For the second year in a row, US toy company Mattel launched a “Day of the Dead” edition of the Barbie doll. AFP/Alfredo Estrella
MEXICO CITY - She's been a princess, a president, a Marine Corps sergeant, an astronaut and a Star Wars stormtrooper. In Mexico for the Day of the Dead festival, Barbie is even a skeleton.
Yet while fans of the iconic doll see it as a homage to the country's rich tradition, critics say it is little more than cultural appropriation.
Mattel has launched the second Barbie based on "Catrina", a skeletal representation of death created by cartoonist Jose Guadalupe Posada that is a symbol of one of Mexico's most important festivals.
The US toymaker says the doll "honours the traditions, symbols and rituals" of the Day of the Dead, which is celebrated on 1 and 2 November.
But some in Mexico see the Barbie -- which has a price tag of around $72 -- as just another example of big brands cashing in on the country's heritage.
"The cultural, hereditary and symbolic importance that this holiday has for Mexico opens up in the eyes of the market opportunities that are exploited by these firms," said sociologist Roberto Alvarez.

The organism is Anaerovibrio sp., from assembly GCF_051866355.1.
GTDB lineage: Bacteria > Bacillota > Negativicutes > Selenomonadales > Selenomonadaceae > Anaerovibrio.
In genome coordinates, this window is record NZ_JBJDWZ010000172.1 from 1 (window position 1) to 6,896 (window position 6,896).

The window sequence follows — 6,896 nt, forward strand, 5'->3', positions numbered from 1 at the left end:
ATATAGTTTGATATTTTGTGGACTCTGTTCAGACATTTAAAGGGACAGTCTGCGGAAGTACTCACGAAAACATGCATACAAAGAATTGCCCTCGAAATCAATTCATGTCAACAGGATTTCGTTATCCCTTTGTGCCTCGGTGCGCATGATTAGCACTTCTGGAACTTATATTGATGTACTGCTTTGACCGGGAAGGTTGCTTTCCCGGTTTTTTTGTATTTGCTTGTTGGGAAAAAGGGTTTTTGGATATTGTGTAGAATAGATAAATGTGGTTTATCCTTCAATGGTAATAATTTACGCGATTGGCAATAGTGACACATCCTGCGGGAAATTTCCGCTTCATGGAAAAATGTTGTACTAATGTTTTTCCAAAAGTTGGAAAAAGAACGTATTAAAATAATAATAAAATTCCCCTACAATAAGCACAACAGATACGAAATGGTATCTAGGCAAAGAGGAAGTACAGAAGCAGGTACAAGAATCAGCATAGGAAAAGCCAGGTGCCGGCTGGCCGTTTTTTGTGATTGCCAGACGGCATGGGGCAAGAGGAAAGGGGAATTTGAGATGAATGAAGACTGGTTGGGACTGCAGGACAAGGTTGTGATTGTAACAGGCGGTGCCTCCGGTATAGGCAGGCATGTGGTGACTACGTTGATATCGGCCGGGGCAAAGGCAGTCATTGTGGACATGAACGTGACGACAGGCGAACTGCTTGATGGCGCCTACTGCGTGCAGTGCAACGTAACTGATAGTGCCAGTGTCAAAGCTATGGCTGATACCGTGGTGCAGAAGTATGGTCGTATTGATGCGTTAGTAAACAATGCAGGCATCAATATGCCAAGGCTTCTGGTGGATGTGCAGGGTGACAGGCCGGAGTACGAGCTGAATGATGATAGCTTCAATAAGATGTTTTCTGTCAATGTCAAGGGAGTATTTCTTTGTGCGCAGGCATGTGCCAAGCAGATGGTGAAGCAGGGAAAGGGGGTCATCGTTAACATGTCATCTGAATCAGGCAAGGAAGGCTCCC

Fans of the iconic doll see "Catrina" Barbie -- which bears certain similarities to renowned painter Frida Kahlo -- as a respectful tribute.
"It means that they take notice of our traditions," said Zoila Muntane, a 54-year-old artist and doll collector who has 2,000 Barbies.
This year Barbie wears a blush-coloured lace dress and a crown of skeleton hands holding roses and marigolds, unlike the first Day of the Dead edition in 2019 which was dressed in black.
Its creator, Mexican-American designer Javier Meabe, said he sought to "create more awareness about the celebration," which UNESCO in 2003 named an Intangible Cultural Heritage of Humanity.
The festival is believed to be when the gateway separating the living and the deceased opens, allowing people to pay their respects to those who have passed.